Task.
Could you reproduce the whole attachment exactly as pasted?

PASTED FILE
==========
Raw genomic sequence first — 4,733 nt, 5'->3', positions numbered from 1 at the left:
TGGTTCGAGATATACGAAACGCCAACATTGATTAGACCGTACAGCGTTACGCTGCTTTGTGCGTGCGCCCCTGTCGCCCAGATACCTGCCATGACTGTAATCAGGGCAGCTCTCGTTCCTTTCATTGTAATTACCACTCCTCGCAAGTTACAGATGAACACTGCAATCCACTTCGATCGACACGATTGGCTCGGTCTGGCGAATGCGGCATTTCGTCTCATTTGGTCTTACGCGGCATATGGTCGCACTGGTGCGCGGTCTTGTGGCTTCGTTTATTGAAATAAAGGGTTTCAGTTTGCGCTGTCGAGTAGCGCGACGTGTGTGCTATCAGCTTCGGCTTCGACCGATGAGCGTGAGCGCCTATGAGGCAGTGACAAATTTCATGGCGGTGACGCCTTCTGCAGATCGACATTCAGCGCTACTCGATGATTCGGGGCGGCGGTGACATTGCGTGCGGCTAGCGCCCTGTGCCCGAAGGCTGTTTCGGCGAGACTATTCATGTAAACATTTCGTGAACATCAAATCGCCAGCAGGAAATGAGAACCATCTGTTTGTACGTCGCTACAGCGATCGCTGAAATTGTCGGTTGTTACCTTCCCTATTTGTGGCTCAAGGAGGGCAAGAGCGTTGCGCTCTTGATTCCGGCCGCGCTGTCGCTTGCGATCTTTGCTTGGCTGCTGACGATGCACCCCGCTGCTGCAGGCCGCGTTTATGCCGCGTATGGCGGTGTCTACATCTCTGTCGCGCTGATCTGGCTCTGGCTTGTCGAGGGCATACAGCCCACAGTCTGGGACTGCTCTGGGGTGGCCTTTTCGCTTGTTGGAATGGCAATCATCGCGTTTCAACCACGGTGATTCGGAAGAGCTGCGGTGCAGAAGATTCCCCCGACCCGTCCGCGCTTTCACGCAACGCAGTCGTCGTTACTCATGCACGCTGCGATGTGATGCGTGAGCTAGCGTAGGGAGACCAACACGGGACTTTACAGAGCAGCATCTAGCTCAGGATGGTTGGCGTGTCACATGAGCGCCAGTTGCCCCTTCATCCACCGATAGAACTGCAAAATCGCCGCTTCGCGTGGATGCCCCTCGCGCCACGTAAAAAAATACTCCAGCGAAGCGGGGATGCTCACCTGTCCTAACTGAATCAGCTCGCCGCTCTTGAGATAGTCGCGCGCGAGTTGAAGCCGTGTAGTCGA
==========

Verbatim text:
Raw genomic sequence first — 4,733 nt, 5'->3', positions numbered from 1 at the left:
TGGTTCGAGATATACGAAACGCCAACATTGATTAGACCGTACAGCGTTACGCTGCTTTGTGCGTGCGCCCCTGTCGCCCAGATACCTGCCATGACTGTAATCAGGGCAGCTCTCGTTCCTTTCATTGTAATTACCACTCCTCGCAAGTTACAGATGAACACTGCAATCCACTTCGATCGACACGATTGGCTCGGTCTGGCGAATGCGGCATTTCGTCTCATTTGGTCTTACGCGGCATATGGTCGCACTGGTGCGCGGTCTTGTGGCTTCGTTTATTGAAATAAAGGGTTTCAGTTTGCGCTGTCGAGTAGCGCGACGTGTGTGCTATCAGCTTCGGCTTCGACCGATGAGCGTGAGCGCCTATGAGGCAGTGACAAATTTCATGGCGGTGACGCCTTCTGCAGATCGACATTCAGCGCTACTCGATGATTCGGGGCGGCGGTGACATTGCGTGCGGCTAGCGCCCTGTGCCCGAAGGCTGTTTCGGCGAGACTATTCATGTAAACATTTCGTGAACATCAAATCGCCAGCAGGAAATGAGAACCATCTGTTTGTACGTCGCTACAGCGATCGCTGAAATTGTCGGTTGTTACCTTCCCTATTTGTGGCTCAAGGAGGGCAAGAGCGTTGCGCTCTTGATTCCGGCCGCGCTGTCGCTTGCGATCTTTGCTTGGCTGCTGACGATGCACCCCGCTGCTGCAGGCCGCGTTTATGCCGCGTATGGCGGTGTCTACATCTCTGTCGCGCTGATCTGGCTCTGGCTTGTCGAGGGCATACAGCCCACAGTCTGGGACTGCTCTGGGGTGGCCTTTTCGCTTGTTGGAATGGCAATCATCGCGTTTCAACCACGGTGATTCGGAAGAGCTGCGGTGCAGAAGATTCCCCCGACCCGTCCGCGCTTTCACGCAACGCAGTCGTCGTTACTCATGCACGCTGCGATGTGATGCGTGAGCTAGCGTAGGGAGACCAACACGGGACTTTACAGAGCAGCATCTAGCTCAGGATGGTTGGCGTGTCACATGAGCGCCAGTTGCCCCTTCATCCACCGATAGAACTGCAAAATCGCCGCTTCGCGTGGATGCCCCTCGCGCCACGTAAAAAAATACTCCAGCGAAGCGGGGATGCTCACCTGTCCTAACTGAATCAGCTCGCCGCTCTTGAGATAGTCGCGCGCGAGTTGAAGCCGTGTAGTCGA